Child Abuse Treatment Services Authorization and Case Management We recommend that the Legislature suspend the requirement that counties "approve" treatment facilities attended by child abuse probationers, pending a review of the efficacy of such treatment services.
Chapter 1090, Statutes of 1996 (AB 3215, Hawkins), requires that certain individuals convicted of child abuse enroll in a one-year counseling program as a condition of their probation. The probationer is required to pay for the counseling. The county probation offices are required to approve the treatment facilities and review progress reports provided by the facilities for individuals in treatment. The commission found that county costs to approve the treatment programs and provide case management for individuals in treatment constitutes a reimbursable mandate, estimated to cost $542,000 through the 2002-03 year.
Our review found that fewer than ten counties have submitted reimbursement claims for carrying out this new requirement. Discussions with both claiming and nonclaiming counties revealed that the difference between the two groups centered on their interpretations of "a counseling program approved by the probation department." Contacted counties that had not submitted claims interpreted the requirement to approve counseling facilities to mean that they needed to provide a list of acceptable facilities to the clients. Accordingly, these counties did not incur costs that they considered significant enough to warrant reimbursement. Those few counties that have claimed costs appear to have interpreted "approve" to mean that the county probation office needed to visit the programs in their county, review their treatment protocols, and certify that those were acceptable facilities. In other words, these claiming counties believed they faced a mandate to "certify" treatment facilities, rather than simply make referrals, as is the case in the nonclaiming counties we contacted.

Recommendation

We recommend that the Legislature suspend this mandate and direct the Department of Social Services to conduct a study of the efficacy of this program. The purpose of the study is to determine whether this treatment reduces incidents of re-abuse. If the treatment is not having the desired effect, the Legislature should eliminate both the requirement for treatment and associated case management requirements. Conversely, if the treatment is deemed effective, then the Legislature should consider retaining the child abuse treatment requirement for probationers and clarifying that "approved" in this context means "referral" rather than "certification." This would substantially limit future mandate claims.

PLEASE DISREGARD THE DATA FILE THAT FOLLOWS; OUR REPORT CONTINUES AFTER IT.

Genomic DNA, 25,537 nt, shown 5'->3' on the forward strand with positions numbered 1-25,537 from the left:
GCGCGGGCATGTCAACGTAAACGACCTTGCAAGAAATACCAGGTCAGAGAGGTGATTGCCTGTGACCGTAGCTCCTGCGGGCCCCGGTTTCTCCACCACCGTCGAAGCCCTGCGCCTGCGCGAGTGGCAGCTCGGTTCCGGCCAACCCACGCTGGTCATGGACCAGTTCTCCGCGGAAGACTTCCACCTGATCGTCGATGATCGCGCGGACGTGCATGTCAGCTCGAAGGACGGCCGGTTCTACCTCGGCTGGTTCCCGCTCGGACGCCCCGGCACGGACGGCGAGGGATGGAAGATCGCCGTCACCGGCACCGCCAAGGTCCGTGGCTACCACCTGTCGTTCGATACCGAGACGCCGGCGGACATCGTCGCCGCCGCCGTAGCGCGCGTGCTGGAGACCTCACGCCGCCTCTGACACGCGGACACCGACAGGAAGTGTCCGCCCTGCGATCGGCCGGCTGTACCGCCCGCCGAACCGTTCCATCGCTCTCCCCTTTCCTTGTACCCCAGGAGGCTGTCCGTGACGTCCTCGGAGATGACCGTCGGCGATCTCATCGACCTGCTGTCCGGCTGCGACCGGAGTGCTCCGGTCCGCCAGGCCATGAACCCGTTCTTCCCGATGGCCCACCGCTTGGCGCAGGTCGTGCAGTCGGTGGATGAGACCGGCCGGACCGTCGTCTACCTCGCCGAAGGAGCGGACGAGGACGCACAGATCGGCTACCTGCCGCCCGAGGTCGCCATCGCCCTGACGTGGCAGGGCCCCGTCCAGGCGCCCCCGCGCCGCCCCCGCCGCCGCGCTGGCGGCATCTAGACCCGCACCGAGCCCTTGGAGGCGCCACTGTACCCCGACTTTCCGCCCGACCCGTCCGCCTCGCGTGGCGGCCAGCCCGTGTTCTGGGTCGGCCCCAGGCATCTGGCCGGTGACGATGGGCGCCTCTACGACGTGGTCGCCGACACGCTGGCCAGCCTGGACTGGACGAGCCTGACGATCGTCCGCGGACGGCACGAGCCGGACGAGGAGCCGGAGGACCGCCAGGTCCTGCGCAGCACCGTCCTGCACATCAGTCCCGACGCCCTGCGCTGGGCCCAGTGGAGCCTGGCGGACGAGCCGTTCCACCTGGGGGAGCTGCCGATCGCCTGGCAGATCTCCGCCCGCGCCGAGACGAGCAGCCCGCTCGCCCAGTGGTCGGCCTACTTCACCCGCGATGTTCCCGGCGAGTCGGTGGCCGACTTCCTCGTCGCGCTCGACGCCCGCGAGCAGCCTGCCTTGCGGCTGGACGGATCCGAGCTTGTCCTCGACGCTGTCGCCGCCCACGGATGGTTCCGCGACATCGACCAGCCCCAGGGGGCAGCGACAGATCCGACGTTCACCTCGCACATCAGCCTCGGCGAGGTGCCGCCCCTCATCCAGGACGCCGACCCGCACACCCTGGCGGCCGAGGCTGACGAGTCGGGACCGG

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The Tower District News

Monday December 29, 2003
Iraq Coalition Casualties
By Howard Hobbs PhD, Editor & Publisher

    FRESNO -- According to official military records, the number of U.S. Marines killed in action in Iraq since May 2 includes a staggering number of non-combat deaths. There was much fanfare Thursday over the fact that the latest U.S. combat death this week pushed the official total to 224.
     The vast majority of those killed -- at least 70% -- were age 18 to 30 but several soldiers in their 40s or 50s have also died of injuries.
     Pentagon officials said that there have been about five deaths among troops assigned to the Iraq mission that commanders say might have been suicides.The most recent non-combat death was Cory Ryan Geurin, age 18, a Marine lance corporal from Santee, Calif. "He was standing post on a palace roof in Babylon when he fell approximately 60 feet," the site said.  
    Then on July 13, Jaror C.Puello-Coronado, 36, an Army sergeant, died while "manning a traffic point when the operator of a dump truck lost control of the vehicle.
     One recent death occurred in a mine-clearing accident. Others "died of natural causes," and still others lost their lives in a "vehicle accident." A more detailed record of the latest military fatalities as of 12/28/2003 is summarized as follows:

Total Fatalities since May 1st: 339
March 20th through May 1st: 139
Hostile US Fatalities Since May 1st: 214
Hostile Fatalities Since May 1st: 261
US deaths since July 2nd: 273
Total Fatalities since December 13th: 30
Total Hostile Fatalities since December 13th: 22

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The Tower District News

December 12, 2003
The Saving Lie:
City Hall Calls for
Fresno Area School Reforms

By Howard Hobbs, Ph.D. Editor & Publisher

    FRESNO -- Fresno County Superintendent of Schools Peter Mehas Ed.D. is the administrator for budgets and credentialing of teachers in outlying Fresno County school districts K12. Following an announcement on Thursday by current Fresno Mayor Alan Autry, Mr. Mehas called reporters in and told them, "One thing I want to make very, very clear. We will vehemently oppose any mayor that wants to take over governance of the (Fresno area) school system."